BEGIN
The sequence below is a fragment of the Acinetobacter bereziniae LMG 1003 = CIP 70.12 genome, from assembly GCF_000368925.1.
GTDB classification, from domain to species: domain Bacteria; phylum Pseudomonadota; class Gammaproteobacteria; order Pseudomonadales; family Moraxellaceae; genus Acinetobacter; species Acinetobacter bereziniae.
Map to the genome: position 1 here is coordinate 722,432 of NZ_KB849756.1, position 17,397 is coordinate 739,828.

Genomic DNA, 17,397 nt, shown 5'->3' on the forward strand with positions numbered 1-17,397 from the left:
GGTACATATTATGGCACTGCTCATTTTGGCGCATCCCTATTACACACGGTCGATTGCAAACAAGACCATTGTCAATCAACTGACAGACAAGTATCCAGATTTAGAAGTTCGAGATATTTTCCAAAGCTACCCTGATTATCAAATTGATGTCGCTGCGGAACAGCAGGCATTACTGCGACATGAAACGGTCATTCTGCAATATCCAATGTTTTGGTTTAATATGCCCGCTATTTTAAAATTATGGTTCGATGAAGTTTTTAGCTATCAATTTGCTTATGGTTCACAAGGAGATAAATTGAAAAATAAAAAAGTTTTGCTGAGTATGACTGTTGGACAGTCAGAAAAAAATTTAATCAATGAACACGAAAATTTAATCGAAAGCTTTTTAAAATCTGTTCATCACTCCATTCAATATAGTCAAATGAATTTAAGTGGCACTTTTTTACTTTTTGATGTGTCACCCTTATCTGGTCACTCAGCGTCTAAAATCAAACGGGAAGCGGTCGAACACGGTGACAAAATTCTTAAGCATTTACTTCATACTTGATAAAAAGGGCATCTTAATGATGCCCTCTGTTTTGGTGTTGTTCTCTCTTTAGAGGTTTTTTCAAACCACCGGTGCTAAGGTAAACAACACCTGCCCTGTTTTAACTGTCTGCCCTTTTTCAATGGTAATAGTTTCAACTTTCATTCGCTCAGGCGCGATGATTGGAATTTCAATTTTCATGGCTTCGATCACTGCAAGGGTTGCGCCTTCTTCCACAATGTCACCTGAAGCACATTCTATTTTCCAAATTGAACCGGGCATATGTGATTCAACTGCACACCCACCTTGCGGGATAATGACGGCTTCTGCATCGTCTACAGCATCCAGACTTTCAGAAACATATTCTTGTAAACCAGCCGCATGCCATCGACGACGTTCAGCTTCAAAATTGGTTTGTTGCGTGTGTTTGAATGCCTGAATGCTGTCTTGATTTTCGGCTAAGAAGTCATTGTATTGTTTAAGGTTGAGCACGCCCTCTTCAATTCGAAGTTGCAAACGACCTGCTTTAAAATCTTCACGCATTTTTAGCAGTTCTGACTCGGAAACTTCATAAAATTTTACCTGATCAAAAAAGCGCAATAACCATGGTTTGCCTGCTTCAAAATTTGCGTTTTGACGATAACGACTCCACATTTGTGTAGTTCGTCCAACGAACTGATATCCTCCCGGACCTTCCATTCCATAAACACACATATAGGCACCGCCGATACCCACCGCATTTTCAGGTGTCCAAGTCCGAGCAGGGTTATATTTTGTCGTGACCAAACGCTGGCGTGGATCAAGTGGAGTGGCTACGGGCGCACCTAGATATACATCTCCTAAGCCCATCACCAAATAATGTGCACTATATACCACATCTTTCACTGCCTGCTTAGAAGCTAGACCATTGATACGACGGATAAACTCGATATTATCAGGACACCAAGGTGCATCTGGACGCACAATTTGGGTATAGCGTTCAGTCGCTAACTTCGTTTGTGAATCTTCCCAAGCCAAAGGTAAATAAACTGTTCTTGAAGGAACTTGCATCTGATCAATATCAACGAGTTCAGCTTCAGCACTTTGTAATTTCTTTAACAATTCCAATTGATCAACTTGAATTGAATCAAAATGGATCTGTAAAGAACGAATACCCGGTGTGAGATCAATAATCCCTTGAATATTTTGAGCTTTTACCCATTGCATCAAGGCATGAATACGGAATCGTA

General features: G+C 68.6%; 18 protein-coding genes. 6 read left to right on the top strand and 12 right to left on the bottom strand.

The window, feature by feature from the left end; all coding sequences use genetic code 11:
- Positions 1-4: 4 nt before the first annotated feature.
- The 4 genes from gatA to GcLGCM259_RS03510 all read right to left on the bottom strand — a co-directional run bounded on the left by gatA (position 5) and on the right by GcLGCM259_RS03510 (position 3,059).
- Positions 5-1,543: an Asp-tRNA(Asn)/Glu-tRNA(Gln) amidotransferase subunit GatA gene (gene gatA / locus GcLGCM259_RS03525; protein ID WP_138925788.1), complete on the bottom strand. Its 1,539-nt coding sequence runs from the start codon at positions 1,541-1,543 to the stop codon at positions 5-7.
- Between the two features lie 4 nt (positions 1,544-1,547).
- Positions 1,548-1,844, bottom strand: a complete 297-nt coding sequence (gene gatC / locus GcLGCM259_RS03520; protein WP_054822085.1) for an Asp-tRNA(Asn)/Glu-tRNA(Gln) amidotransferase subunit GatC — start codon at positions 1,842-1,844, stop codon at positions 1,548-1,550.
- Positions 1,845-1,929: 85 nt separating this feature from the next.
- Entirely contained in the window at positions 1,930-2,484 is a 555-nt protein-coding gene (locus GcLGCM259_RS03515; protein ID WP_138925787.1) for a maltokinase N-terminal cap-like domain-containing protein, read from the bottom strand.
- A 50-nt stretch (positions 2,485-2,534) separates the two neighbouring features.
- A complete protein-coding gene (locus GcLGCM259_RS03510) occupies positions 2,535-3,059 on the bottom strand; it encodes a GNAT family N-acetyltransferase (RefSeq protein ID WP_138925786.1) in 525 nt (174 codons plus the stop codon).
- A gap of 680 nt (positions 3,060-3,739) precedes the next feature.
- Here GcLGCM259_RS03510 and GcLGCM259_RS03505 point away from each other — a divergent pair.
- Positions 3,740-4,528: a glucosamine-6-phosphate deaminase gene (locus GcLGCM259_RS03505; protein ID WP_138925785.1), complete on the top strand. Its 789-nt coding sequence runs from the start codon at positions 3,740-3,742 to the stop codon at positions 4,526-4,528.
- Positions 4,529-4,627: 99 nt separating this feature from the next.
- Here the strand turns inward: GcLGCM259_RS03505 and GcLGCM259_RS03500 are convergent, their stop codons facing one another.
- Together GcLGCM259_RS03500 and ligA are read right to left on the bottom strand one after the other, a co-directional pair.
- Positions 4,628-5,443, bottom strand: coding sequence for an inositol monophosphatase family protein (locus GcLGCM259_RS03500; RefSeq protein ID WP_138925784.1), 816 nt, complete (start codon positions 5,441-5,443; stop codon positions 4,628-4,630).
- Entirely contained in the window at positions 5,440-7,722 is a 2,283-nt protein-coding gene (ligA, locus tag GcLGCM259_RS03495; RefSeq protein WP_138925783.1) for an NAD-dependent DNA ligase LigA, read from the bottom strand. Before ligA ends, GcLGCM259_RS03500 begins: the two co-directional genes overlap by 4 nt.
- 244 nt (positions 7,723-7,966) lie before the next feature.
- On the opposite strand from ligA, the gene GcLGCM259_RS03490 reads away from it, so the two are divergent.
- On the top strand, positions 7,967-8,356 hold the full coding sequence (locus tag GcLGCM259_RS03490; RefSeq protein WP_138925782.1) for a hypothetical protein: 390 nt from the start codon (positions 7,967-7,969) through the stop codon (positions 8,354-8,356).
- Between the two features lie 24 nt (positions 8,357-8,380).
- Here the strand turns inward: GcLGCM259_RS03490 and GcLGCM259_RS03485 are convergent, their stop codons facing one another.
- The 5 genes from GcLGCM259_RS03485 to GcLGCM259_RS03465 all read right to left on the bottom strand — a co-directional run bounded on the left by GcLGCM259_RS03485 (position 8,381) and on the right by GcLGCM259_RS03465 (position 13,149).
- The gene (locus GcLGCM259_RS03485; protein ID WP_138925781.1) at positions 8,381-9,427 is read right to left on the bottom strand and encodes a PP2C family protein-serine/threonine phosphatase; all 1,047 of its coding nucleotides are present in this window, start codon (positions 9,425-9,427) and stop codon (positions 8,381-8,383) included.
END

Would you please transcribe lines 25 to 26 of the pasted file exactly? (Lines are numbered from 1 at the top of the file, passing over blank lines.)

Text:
- 244 nt (positions 7,723-7,966) lie before the next feature.
- On the opposite strand from ligA, the gene GcLGCM259_RS03490 reads away from it, so the two are divergent.